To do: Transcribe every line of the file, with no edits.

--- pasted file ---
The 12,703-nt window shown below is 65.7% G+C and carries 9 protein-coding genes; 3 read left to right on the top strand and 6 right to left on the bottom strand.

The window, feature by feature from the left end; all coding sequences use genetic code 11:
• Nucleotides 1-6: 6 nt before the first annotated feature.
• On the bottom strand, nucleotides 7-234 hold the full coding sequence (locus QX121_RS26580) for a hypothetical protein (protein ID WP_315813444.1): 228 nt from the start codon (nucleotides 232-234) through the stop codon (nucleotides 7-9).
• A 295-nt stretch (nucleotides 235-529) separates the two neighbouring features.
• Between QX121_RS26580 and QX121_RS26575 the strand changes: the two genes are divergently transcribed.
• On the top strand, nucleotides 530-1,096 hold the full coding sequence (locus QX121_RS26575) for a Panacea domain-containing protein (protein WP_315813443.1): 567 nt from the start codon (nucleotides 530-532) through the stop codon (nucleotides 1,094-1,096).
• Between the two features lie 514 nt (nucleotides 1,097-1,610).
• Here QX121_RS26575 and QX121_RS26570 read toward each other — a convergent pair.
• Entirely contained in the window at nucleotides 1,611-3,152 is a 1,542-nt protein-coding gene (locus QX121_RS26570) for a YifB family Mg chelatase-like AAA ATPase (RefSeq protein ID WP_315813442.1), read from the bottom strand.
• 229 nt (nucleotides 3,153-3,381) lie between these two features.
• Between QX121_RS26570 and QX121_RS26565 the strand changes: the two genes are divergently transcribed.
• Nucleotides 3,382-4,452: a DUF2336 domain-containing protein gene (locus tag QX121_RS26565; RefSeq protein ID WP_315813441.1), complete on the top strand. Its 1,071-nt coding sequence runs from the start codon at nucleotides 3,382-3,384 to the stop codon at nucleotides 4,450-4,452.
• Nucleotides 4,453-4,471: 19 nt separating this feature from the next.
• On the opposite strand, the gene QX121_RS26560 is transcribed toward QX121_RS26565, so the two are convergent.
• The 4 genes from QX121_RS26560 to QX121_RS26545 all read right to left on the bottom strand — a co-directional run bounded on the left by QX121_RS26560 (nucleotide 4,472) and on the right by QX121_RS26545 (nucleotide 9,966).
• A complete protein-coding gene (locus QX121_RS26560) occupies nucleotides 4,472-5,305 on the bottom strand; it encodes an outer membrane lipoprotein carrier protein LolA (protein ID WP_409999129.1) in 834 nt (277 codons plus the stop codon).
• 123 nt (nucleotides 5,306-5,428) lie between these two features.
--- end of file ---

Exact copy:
The 12,703-nt window shown below is 65.7% G+C and carries 9 protein-coding genes; 3 read left to right on the top strand and 6 right to left on the bottom strand.

The window, feature by feature from the left end; all coding sequences use genetic code 11:
• Nucleotides 1-6: 6 nt before the first annotated feature.
• On the bottom strand, nucleotides 7-234 hold the full coding sequence (locus QX121_RS26580) for a hypothetical protein (protein ID WP_315813444.1): 228 nt from the start codon (nucleotides 232-234) through the stop codon (nucleotides 7-9).
• A 295-nt stretch (nucleotides 235-529) separates the two neighbouring features.
• Between QX121_RS26580 and QX121_RS26575 the strand changes: the two genes are divergently transcribed.
• On the top strand, nucleotides 530-1,096 hold the full coding sequence (locus QX121_RS26575) for a Panacea domain-containing protein (protein WP_315813443.1): 567 nt from the start codon (nucleotides 530-532) through the stop codon (nucleotides 1,094-1,096).
• Between the two features lie 514 nt (nucleotides 1,097-1,610).
• Here QX121_RS26575 and QX121_RS26570 read toward each other — a convergent pair.
• Entirely contained in the window at nucleotides 1,611-3,152 is a 1,542-nt protein-coding gene (locus QX121_RS26570) for a YifB family Mg chelatase-like AAA ATPase (RefSeq protein ID WP_315813442.1), read from the bottom strand.
• 229 nt (nucleotides 3,153-3,381) lie between these two features.
• Between QX121_RS26570 and QX121_RS26565 the strand changes: the two genes are divergently transcribed.
• Nucleotides 3,382-4,452: a DUF2336 domain-containing protein gene (locus tag QX121_RS26565; RefSeq protein ID WP_315813441.1), complete on the top strand. Its 1,071-nt coding sequence runs from the start codon at nucleotides 3,382-3,384 to the stop codon at nucleotides 4,450-4,452.
• Nucleotides 4,453-4,471: 19 nt separating this feature from the next.
• On the opposite strand, the gene QX121_RS26560 is transcribed toward QX121_RS26565, so the two are convergent.
• The 4 genes from QX121_RS26560 to QX121_RS26545 all read right to left on the bottom strand — a co-directional run bounded on the left by QX121_RS26560 (nucleotide 4,472) and on the right by QX121_RS26545 (nucleotide 9,966).
• A complete protein-coding gene (locus QX121_RS26560) occupies nucleotides 4,472-5,305 on the bottom strand; it encodes an outer membrane lipoprotein carrier protein LolA (protein ID WP_409999129.1) in 834 nt (277 codons plus the stop codon).
• 123 nt (nucleotides 5,306-5,428) lie between these two features.